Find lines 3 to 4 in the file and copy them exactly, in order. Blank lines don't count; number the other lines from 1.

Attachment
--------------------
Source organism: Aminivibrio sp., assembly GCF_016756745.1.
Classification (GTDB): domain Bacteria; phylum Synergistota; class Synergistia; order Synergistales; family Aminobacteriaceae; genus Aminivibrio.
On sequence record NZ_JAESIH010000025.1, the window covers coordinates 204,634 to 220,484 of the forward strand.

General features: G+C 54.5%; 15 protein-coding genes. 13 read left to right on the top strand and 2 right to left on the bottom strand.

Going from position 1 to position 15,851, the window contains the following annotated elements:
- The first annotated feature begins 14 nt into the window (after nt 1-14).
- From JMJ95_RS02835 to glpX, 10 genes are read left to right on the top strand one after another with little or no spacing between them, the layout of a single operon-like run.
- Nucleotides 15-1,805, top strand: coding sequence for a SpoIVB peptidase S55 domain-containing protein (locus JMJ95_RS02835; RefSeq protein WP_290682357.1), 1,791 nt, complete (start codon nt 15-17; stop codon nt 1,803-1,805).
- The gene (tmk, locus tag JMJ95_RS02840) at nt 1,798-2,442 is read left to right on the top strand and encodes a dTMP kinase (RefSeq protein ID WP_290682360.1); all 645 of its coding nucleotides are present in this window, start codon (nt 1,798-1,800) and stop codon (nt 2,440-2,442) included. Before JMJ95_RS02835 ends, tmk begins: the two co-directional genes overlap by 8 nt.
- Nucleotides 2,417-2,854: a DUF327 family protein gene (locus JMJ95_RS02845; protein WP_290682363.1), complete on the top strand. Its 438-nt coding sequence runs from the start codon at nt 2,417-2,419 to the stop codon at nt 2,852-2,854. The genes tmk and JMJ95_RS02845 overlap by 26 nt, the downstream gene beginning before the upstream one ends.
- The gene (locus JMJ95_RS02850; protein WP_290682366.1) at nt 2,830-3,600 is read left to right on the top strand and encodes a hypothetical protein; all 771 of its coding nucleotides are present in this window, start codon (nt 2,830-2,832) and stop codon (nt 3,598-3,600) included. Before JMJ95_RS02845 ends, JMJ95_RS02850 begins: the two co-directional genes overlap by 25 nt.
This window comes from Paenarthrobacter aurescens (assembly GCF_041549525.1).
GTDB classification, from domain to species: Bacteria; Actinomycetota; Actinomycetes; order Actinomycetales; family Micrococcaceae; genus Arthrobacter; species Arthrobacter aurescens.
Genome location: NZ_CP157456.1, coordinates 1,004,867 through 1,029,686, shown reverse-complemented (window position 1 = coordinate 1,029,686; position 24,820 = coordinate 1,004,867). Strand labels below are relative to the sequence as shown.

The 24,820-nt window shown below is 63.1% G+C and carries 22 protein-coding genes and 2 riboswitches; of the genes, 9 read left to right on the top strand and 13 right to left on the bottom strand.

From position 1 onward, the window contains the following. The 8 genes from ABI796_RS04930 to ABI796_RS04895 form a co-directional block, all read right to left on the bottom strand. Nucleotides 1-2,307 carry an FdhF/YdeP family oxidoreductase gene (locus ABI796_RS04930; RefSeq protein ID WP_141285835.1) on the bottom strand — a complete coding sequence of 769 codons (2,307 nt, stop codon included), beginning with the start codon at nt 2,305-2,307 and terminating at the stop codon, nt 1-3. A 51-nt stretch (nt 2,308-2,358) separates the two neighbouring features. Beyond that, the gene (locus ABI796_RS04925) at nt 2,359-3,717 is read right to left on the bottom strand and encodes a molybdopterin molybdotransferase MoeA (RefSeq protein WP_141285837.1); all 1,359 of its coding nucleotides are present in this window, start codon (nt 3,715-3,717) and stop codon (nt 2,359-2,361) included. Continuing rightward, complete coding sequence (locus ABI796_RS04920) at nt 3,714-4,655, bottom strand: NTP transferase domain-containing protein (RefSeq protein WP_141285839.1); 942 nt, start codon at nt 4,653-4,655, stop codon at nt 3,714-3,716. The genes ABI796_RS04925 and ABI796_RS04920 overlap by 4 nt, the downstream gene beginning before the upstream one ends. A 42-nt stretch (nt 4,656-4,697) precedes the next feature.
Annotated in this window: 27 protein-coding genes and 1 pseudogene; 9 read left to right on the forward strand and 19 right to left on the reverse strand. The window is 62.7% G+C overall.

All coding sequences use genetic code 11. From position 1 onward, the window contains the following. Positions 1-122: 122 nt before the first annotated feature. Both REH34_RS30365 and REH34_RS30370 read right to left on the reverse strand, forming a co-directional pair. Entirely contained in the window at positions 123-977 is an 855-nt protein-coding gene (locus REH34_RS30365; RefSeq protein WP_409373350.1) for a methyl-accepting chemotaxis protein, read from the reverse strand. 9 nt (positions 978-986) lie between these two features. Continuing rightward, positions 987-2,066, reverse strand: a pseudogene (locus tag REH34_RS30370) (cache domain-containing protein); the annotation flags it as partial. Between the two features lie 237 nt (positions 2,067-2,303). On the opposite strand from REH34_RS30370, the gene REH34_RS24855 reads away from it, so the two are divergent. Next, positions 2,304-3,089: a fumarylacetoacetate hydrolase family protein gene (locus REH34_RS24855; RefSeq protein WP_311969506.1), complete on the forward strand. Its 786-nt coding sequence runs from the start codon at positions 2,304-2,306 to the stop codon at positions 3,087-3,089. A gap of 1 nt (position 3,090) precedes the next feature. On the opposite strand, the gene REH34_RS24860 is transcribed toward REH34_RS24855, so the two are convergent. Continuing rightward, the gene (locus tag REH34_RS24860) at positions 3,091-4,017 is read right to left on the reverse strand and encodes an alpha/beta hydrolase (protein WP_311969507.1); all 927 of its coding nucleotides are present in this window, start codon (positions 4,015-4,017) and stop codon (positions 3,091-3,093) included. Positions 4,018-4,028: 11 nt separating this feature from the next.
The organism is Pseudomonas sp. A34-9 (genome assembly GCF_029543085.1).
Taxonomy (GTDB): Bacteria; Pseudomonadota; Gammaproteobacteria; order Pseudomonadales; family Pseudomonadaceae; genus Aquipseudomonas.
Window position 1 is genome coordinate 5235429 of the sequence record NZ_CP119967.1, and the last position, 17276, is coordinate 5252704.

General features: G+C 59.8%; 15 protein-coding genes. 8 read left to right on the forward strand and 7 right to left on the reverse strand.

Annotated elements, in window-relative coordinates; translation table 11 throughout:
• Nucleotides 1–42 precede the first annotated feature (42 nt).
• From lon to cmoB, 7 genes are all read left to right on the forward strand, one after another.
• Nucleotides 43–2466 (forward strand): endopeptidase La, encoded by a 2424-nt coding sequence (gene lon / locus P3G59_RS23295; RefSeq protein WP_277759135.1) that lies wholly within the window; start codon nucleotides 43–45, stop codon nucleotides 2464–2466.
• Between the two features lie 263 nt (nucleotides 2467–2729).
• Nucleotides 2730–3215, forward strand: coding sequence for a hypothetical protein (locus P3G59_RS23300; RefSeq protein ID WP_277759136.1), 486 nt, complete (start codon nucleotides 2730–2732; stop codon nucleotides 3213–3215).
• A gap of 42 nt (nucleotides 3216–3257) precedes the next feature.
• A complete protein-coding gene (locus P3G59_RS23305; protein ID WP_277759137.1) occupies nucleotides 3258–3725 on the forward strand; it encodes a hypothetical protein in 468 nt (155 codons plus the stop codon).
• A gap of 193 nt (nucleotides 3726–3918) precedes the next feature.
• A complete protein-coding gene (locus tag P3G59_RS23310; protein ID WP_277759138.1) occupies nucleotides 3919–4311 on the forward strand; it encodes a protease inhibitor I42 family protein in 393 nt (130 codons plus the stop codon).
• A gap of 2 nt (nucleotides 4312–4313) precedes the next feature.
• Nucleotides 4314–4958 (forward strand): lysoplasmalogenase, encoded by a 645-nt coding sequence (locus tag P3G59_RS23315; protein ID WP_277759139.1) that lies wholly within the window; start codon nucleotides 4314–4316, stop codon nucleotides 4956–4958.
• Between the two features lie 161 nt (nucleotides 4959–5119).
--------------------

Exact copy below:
On sequence record NZ_JAESIH010000025.1, the window covers coordinates 204,634 to 220,484 of the forward strand.

General features: G+C 54.5%; 15 protein-coding genes. 13 read left to right on the top strand and 2 right to left on the bottom strand.